The West may also decide to extend its sanctions on Russia to cover energy, and/or Russia may impose export restrictions. This escalation in sanctions would increase the risk of recessions. Higher energy prices – oil may quickly rise above USD 150/barrel – would further disrupt supply chains and increase inflation, destroying demand. US shale firms would struggle to increase their output quickly, and at a scale to replace the shortfall in Russian oil exports.

    Faced with such inflationary pressures, monetary policy has few options. Ambitious fiscal spending would have to step in, responding to urgent and longer-term needs. Investors would seek safety in US treasuries, and Treasury Inflation-Protected Securities (TIPS).

    …markets would quickly differentiate within asset classes, as well as between oil-dependent, and oil-exporting economies

    In these circumstances, we would underweight equities as they would perform poorly. The impact on emerging economies would be harsh, devaluing their currencies in the absence of strong fiscal spending, and making sovereign local debt especially unattractive. Nevertheless, markets would quickly differentiate within asset classes, as well as between oil-dependent, and oil-exporting economies such as Brazil, or Mexico, that may benefit. In currency markets, we would see a massive shift towards haven currencies such as the dollar and Swiss franc.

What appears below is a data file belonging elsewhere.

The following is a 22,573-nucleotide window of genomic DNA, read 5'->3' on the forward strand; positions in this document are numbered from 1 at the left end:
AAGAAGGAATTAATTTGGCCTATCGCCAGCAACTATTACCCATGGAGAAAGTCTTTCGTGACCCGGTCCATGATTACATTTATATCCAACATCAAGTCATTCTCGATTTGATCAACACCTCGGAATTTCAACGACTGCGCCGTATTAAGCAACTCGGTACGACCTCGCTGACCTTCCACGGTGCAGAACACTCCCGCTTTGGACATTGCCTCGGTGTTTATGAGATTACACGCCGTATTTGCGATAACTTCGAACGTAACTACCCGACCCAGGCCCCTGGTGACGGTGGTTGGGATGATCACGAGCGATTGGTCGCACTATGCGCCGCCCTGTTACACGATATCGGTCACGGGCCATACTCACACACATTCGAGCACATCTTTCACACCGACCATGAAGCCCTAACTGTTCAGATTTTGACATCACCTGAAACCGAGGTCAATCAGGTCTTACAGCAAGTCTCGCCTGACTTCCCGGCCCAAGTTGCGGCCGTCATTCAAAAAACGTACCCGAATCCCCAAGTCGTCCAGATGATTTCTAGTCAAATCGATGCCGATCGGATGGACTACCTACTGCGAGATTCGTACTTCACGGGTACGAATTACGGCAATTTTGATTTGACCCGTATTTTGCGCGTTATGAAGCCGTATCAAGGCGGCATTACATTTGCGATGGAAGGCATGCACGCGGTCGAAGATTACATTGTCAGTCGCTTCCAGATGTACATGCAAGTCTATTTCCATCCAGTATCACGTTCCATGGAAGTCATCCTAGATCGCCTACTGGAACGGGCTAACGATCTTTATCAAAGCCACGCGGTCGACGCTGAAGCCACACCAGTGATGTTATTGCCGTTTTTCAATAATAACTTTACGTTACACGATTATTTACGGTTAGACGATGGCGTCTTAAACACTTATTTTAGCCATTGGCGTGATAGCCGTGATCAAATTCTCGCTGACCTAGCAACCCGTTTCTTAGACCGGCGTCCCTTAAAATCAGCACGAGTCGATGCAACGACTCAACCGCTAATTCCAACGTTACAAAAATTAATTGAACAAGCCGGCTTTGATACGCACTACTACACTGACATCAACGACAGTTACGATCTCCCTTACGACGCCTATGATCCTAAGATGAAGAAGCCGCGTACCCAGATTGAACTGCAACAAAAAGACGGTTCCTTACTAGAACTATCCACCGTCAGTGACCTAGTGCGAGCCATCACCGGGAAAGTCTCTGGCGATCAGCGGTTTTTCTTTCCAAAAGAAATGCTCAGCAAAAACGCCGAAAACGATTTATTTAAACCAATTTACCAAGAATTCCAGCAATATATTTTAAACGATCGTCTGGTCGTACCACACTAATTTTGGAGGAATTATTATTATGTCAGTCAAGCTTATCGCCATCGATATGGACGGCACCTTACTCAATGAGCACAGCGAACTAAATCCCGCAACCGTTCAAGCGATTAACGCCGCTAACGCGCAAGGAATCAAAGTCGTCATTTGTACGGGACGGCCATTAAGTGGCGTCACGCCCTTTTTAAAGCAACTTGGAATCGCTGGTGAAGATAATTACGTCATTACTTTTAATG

Scenario 4: Global escalation (low probability)

    At this extreme end of our scenarios, economic forecasts become particularly challenging. Economies would be on a war-footing not seen for 80 years in the Western world. Industry would be dedicated to military production and energy consumption rationed. At the international level, trade networks and supply chains would have to be re-thought.

    …only gold, cash and US treasuries offering real opportunities to shield value

    The investment solutions here become very narrow, with only gold, cash and US treasuries offering real opportunities to shield value. We would strongly underweight equities. The US dollar and Swiss franc would offer some haven, however, bankruptcies across industries lacking capital to refinance would cascade into falling demand for commercial real estate and across most sectors.

    We continue to monitor the situation closely, rethinking and adjusting portfolio positions on a regular basis. Taking a step back, across all scenarios three long-term themes stand out: EU commitments to accelerate the transition to net-zero emissions, higher investment in cybersecurity and more defence spending.

    Important information

    This is a marketing communication issued by Bank Lombard Odier & Co Ltd (hereinafter “Lombard Odier”).
    It is not intended for distribution, publication, or use in any jurisdiction where such distribution, publication, or use would be unlawful, nor is it aimed at any person or entity to whom it would be unlawful to address such a marketing communication.